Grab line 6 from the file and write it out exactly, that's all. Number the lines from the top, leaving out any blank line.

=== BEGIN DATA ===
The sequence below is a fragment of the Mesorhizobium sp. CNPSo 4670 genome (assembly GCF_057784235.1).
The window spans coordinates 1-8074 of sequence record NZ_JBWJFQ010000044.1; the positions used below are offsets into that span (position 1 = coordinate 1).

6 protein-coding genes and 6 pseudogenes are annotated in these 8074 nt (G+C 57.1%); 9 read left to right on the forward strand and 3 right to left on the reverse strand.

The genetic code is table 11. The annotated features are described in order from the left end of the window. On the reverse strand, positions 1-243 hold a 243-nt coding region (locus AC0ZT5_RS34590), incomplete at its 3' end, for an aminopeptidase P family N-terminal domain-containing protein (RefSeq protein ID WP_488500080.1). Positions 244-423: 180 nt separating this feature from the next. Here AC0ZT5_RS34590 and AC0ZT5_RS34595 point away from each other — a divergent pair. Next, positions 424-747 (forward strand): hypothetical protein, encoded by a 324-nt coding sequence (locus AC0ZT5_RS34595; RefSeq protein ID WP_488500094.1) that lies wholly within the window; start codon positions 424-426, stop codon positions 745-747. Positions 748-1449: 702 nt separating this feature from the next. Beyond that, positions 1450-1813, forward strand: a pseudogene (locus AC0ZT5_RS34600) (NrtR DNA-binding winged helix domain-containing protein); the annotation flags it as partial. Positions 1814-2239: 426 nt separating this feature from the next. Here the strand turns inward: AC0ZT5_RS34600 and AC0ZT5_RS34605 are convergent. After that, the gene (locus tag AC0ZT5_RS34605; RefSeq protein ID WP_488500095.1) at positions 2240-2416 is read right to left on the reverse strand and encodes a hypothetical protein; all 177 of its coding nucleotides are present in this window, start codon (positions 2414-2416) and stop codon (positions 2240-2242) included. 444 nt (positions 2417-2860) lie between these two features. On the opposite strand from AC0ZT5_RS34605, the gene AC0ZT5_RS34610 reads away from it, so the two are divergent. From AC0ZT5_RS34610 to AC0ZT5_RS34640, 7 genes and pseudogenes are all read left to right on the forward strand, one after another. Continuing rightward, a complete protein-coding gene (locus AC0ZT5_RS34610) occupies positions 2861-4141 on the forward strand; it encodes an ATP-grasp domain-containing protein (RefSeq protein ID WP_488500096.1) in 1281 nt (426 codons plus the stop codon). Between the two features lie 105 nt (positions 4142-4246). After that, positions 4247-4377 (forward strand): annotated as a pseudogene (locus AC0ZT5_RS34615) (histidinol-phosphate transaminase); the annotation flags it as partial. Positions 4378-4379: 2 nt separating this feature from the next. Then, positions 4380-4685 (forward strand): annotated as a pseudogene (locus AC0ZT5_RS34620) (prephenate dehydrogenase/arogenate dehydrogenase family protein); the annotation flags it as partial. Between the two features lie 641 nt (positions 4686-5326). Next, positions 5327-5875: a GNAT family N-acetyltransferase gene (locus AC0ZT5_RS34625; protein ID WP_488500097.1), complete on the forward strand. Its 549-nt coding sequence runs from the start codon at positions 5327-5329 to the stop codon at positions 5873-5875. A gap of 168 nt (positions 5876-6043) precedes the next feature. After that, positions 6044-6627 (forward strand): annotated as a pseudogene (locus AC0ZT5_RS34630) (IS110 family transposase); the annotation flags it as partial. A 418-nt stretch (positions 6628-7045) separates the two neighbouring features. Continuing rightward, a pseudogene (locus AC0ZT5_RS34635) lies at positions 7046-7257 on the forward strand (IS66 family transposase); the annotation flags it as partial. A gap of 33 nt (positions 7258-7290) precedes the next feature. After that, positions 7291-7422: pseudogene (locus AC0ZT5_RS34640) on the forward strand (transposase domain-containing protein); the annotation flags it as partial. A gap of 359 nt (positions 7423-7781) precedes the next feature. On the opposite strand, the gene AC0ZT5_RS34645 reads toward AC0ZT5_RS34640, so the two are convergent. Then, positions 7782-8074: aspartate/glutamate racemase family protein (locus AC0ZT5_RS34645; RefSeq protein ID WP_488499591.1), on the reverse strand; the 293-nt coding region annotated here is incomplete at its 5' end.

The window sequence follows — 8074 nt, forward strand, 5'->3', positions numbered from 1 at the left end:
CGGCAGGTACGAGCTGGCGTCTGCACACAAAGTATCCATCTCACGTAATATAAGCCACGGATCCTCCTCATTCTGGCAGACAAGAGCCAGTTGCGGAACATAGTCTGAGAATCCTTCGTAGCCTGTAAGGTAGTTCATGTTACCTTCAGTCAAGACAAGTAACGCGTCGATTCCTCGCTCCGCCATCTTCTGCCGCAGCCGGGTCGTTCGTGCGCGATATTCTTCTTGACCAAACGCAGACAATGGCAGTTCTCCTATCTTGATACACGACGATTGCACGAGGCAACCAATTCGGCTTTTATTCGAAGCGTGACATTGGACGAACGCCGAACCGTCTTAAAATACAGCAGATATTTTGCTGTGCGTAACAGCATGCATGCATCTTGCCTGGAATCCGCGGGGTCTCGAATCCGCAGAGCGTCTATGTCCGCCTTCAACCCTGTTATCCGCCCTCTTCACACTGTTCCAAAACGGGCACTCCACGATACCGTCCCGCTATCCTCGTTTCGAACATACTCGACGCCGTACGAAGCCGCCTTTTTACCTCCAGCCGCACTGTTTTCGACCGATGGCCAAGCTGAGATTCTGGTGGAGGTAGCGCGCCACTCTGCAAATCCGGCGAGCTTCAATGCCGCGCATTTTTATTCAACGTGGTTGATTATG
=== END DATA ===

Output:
CGGCAGGTACGAGCTGGCGTCTGCACACAAAGTATCCATCTCACGTAATATAAGCCACGGATCCTCCTCATTCTGGCAGACAAGAGCCAGTTGCGGAACATAGTCTGAGAATCCTTCGTAGCCTGTAAGGTAGTTCATGTTACCTTCAGTCAAGACAAGTAACGCGTCGATTCCTCGCTCCGCCATCTTCTGCCGCAGCCGGGTCGTTCGTGCGCGATATTCTTCTTGACCAAACGCAGACAATGGCAGTTCTCCTATCTTGATACACGACGATTGCACGAGGCAACCAATTCGGCTTTTATTCGAAGCGTGACATTGGACGAACGCCGAACCGTCTTAAAATACAGCAGATATTTTGCTGTGCGTAACAGCATGCATGCATCTTGCCTGGAATCCGCGGGGTCTCGAATCCGCAGAGCGTCTATGTCCGCCTTCAACCCTGTTATCCGCCCTCTTCACACTGTTCCAAAACGGGCACTCCACGATACCGTCCCGCTATCCTCGTTTCGAACATACTCGACGCCGTACGAAGCCGCCTTTTTACCTCCAGCCGCACTGTTTTCGACCGATGGCCAAGCTGAGATTCTGGTGGAGGTAGCGCGCCACTCTGCAAATCCGGCGAGCTTCAATGCCGCGCATTTTTATTCAACGTGGTTGATTATG